Get a taste of Malaysia at Ali, Muthu & Ah Hock

01 December 2015

KUALA LUMPUR: The shop named Ali, Muthu & Ah Hock near Jalan Balai Polis tends to arouse the curio­sity of ­passers-by.

The name itself is unique. The exterior, meanwhile, suggests that it is a shop selling antiques or artefacts from the 1950s.

Those who venture into the premises, though, would be pleasantly surprised to find that it is in fact a kopitiam.

Muhibbah theme: Ali, Muthu & Ah Hock in Jalan Balai Polis. The eatery offers traditional Malay, Chinese and Indian food.

Muhibbah theme: Ali, Muthu & Ah Hock in Jalan Balai Polis. The eatery offers traditional Malay, Chinese and Indian food.


A welcome sign hangs in the middle of the restaurant in three languages – Malay, Chinese and Tamil – greeting visitors who wish to enjoy traditional Malay, Chinese and Indian food.

The establishment was set up by three friends: Ernest Ong, Colin Soh and Bruce Wong. They chose the name Ali, Muthu and Ah Hock to signify the muhibbah (unity) among the races in this country.

Wong said the concept was also chosen to recreate the environment of the kopitiam back home.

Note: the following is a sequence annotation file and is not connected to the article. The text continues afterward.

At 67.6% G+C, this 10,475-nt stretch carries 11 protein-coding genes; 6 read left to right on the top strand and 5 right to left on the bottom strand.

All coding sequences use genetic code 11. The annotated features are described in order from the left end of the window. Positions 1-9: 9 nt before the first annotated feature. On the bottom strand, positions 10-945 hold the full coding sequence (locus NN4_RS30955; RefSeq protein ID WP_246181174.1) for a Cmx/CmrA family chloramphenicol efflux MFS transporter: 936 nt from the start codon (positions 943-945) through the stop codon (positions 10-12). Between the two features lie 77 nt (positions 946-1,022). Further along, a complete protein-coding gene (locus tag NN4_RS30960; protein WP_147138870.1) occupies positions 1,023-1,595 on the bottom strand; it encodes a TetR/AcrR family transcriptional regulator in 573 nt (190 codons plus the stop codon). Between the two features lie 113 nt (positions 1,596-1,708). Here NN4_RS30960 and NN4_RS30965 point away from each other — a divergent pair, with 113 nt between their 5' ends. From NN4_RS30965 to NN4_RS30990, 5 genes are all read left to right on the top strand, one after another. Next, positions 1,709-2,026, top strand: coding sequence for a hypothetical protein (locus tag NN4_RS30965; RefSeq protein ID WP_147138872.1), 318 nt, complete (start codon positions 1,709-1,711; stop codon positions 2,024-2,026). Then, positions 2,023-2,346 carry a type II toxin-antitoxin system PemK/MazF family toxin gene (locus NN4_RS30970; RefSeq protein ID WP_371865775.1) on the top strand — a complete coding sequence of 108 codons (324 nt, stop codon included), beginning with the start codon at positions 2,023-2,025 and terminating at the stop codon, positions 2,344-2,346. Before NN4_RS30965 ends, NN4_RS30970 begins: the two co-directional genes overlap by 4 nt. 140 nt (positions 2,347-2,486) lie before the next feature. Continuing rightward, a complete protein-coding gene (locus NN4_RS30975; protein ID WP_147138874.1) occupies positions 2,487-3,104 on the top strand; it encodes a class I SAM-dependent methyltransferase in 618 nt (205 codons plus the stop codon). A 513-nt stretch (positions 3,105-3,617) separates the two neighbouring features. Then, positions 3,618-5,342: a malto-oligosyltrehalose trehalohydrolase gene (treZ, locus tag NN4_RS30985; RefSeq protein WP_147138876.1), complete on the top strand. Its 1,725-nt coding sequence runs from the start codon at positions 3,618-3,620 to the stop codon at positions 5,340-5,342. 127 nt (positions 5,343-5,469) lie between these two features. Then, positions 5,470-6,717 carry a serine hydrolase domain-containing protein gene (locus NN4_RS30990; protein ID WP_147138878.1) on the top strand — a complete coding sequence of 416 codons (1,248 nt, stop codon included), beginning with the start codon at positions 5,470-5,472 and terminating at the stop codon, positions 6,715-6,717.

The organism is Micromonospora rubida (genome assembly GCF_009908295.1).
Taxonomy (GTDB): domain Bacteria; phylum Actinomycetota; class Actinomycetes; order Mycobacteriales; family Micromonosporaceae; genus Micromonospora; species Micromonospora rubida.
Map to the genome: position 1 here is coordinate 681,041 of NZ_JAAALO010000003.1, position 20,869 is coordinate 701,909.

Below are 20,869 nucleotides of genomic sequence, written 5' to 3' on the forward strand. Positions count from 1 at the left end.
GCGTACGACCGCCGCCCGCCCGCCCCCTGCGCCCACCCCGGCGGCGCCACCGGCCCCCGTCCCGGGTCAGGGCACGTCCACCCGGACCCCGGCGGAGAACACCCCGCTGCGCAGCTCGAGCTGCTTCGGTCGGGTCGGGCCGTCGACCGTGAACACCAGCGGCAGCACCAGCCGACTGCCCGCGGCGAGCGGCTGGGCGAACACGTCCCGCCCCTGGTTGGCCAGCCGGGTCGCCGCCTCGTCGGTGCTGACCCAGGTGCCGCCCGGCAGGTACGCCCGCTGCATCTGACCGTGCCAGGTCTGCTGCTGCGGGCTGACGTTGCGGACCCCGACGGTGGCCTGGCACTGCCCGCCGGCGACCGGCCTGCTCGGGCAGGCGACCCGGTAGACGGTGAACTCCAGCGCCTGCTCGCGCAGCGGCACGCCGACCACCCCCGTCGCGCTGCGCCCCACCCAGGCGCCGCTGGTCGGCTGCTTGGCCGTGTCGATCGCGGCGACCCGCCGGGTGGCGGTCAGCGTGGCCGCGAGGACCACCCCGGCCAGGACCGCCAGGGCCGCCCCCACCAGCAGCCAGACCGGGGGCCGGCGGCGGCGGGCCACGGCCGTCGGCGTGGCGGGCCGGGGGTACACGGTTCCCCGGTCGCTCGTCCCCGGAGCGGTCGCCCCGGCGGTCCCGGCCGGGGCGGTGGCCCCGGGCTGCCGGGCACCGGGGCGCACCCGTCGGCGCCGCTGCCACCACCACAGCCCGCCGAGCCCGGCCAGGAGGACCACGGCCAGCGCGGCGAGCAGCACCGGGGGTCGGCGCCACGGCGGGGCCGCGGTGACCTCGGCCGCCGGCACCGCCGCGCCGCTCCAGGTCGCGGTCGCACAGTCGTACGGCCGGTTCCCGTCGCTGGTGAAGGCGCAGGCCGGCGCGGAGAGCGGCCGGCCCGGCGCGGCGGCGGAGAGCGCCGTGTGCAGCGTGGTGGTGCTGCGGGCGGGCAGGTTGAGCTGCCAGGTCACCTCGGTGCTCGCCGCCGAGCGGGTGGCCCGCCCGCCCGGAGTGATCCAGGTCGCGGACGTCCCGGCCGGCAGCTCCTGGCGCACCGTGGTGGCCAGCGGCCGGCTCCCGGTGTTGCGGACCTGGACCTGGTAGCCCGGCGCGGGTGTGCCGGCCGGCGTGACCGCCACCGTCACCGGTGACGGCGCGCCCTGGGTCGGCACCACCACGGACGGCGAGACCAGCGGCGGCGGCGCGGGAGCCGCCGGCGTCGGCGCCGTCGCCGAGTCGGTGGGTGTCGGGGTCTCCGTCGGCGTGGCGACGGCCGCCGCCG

“We want the atmosphere to be evocative of that of warung kampung (village stalls) or traditional kopitiam.

“This is because such traditional establishments are rarely found nowadays,” he said.

The 1960s furniture and decor is bound to evoke a sense of nostalgia among patrons.

The arrangement of tables and chairs is a combination of those found in village stalls, kopitiam and mamak restaurants.

The Malay dishes are placed behind food display cases like those found in village stalls.

“We use benches and long tables like those found in village and mamak stalls, and round marble tables and stools like those typically found in kopitiam,” said Wong.

Songs from the 1960s and 1970s in Malay, Chinese and Indian languages are played in the background.

“We want our customers to have the experience of dining in a bygone era,” he added.

The restaurant’s manager Jimmy Ng said the menu boasts traditional offerings likechee cheong fun, mee goreng mamak, nasi goreng and nasi lemak ayam berempah.

Ng, who is also the head chef, said the most popular item on the menu and one he would recommend was the nasi lemak ayam berempah (nasi lemak with spicy fried chicken).

“Nasi lemak is our signature dish and it is also a favourite among patrons, perhaps because it is a dish loved by all the races in the country,” he said.

“All our food are guaranteed pork free.”

According to Wong, the kopitiam in Jalan Balai Polis is the second branch, following the one in Oasis Damansara which was opened two years ago. — Bernama

This article is related to FOOD ALI MUTHU AH HOCK


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